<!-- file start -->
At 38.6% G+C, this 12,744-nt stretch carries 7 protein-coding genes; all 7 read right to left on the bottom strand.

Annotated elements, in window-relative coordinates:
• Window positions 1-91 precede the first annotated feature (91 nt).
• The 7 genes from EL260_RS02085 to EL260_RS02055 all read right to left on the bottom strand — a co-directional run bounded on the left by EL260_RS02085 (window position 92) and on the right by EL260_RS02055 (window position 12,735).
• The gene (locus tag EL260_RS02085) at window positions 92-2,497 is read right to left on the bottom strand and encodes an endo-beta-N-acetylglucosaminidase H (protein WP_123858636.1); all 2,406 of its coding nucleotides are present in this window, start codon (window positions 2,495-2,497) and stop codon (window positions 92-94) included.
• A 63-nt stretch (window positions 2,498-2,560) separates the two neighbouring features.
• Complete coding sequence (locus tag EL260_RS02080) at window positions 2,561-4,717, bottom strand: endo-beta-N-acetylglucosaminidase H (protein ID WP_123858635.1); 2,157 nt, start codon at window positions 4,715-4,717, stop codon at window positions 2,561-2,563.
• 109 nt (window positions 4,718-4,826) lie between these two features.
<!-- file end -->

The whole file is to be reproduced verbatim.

At 38.6% G+C, this 12,744-nt stretch carries 7 protein-coding genes; all 7 read right to left on the bottom strand.

Annotated elements, in window-relative coordinates:
• Window positions 1-91 precede the first annotated feature (91 nt).
• The 7 genes from EL260_RS02085 to EL260_RS02055 all read right to left on the bottom strand — a co-directional run bounded on the left by EL260_RS02085 (window position 92) and on the right by EL260_RS02055 (window position 12,735).
• The gene (locus tag EL260_RS02085) at window positions 92-2,497 is read right to left on the bottom strand and encodes an endo-beta-N-acetylglucosaminidase H (protein WP_123858636.1); all 2,406 of its coding nucleotides are present in this window, start codon (window positions 2,495-2,497) and stop codon (window positions 92-94) included.
• A 63-nt stretch (window positions 2,498-2,560) separates the two neighbouring features.
• Complete coding sequence (locus tag EL260_RS02080) at window positions 2,561-4,717, bottom strand: endo-beta-N-acetylglucosaminidase H (protein ID WP_123858635.1); 2,157 nt, start codon at window positions 4,715-4,717, stop codon at window positions 2,561-2,563.
• 109 nt (window positions 4,718-4,826) lie between these two features.